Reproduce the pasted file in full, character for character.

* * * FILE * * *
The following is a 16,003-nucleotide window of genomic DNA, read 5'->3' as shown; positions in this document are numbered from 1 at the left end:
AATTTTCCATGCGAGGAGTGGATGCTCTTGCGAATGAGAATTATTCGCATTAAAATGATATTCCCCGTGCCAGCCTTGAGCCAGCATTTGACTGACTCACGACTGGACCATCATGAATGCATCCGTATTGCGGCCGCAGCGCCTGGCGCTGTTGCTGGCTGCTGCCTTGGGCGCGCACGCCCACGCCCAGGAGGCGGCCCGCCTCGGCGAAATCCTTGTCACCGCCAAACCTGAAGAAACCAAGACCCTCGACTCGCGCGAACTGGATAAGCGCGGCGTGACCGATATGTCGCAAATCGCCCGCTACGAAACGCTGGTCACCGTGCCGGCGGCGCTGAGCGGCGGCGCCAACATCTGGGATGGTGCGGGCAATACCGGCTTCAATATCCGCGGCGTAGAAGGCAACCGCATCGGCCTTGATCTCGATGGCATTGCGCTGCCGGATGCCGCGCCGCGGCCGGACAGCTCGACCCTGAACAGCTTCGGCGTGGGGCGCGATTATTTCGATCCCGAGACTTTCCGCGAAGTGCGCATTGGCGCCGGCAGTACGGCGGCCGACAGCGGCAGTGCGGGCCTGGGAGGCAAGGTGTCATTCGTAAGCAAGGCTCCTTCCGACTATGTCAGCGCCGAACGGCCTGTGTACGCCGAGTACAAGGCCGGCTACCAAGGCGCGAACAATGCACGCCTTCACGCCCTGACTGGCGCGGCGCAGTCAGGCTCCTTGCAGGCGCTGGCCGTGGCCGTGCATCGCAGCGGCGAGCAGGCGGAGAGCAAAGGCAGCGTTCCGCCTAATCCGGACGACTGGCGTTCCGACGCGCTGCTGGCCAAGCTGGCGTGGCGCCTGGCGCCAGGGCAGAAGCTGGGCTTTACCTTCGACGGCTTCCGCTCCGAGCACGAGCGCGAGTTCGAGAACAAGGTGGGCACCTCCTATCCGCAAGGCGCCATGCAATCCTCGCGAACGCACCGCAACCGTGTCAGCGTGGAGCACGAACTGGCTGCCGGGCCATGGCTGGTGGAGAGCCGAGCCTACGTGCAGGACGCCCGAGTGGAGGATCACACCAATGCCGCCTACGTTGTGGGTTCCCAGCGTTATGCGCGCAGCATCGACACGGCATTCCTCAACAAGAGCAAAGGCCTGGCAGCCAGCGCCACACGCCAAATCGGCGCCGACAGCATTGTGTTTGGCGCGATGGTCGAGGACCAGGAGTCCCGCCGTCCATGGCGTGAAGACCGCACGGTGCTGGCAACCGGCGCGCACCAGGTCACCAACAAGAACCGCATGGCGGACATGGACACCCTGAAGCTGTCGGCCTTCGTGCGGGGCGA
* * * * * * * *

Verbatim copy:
The following is a 16,003-nucleotide window of genomic DNA, read 5'->3' as shown; positions in this document are numbered from 1 at the left end:
AATTTTCCATGCGAGGAGTGGATGCTCTTGCGAATGAGAATTATTCGCATTAAAATGATATTCCCCGTGCCAGCCTTGAGCCAGCATTTGACTGACTCACGACTGGACCATCATGAATGCATCCGTATTGCGGCCGCAGCGCCTGGCGCTGTTGCTGGCTGCTGCCTTGGGCGCGCACGCCCACGCCCAGGAGGCGGCCCGCCTCGGCGAAATCCTTGTCACCGCCAAACCTGAAGAAACCAAGACCCTCGACTCGCGCGAACTGGATAAGCGCGGCGTGACCGATATGTCGCAAATCGCCCGCTACGAAACGCTGGTCACCGTGCCGGCGGCGCTGAGCGGCGGCGCCAACATCTGGGATGGTGCGGGCAATACCGGCTTCAATATCCGCGGCGTAGAAGGCAACCGCATCGGCCTTGATCTCGATGGCATTGCGCTGCCGGATGCCGCGCCGCGGCCGGACAGCTCGACCCTGAACAGCTTCGGCGTGGGGCGCGATTATTTCGATCCCGAGACTTTCCGCGAAGTGCGCATTGGCGCCGGCAGTACGGCGGCCGACAGCGGCAGTGCGGGCCTGGGAGGCAAGGTGTCATTCGTAAGCAAGGCTCCTTCCGACTATGTCAGCGCCGAACGGCCTGTGTACGCCGAGTACAAGGCCGGCTACCAAGGCGCGAACAATGCACGCCTTCACGCCCTGACTGGCGCGGCGCAGTCAGGCTCCTTGCAGGCGCTGGCCGTGGCCGTGCATCGCAGCGGCGAGCAGGCGGAGAGCAAAGGCAGCGTTCCGCCTAATCCGGACGACTGGCGTTCCGACGCGCTGCTGGCCAAGCTGGCGTGGCGCCTGGCGCCAGGGCAGAAGCTGGGCTTTACCTTCGACGGCTTCCGCTCCGAGCACGAGCGCGAGTTCGAGAACAAGGTGGGCACCTCCTATCCGCAAGGCGCCATGCAATCCTCGCGAACGCACCGCAACCGTGTCAGCGTGGAGCACGAACTGGCTGCCGGGCCATGGCTGGTGGAGAGCCGAGCCTACGTGCAGGACGCCCGAGTGGAGGATCACACCAATGCCGCCTACGTTGTGGGTTCCCAGCGTTATGCGCGCAGCATCGACACGGCATTCCTCAACAAGAGCAAAGGCCTGGCAGCCAGCGCCACACGCCAAATCGGCGCCGACAGCATTGTGTTTGGCGCGATGGTCGAGGACCAGGAGTCCCGCCGTCCATGGCGTGAAGACCGCACGGTGCTGGCAACCGGCGCGCACCAGGTCACCAACAAGAACCGCATGGCGGACATGGACACCCTGAAGCTGTCGGCCTTCGTGCGGGGCGA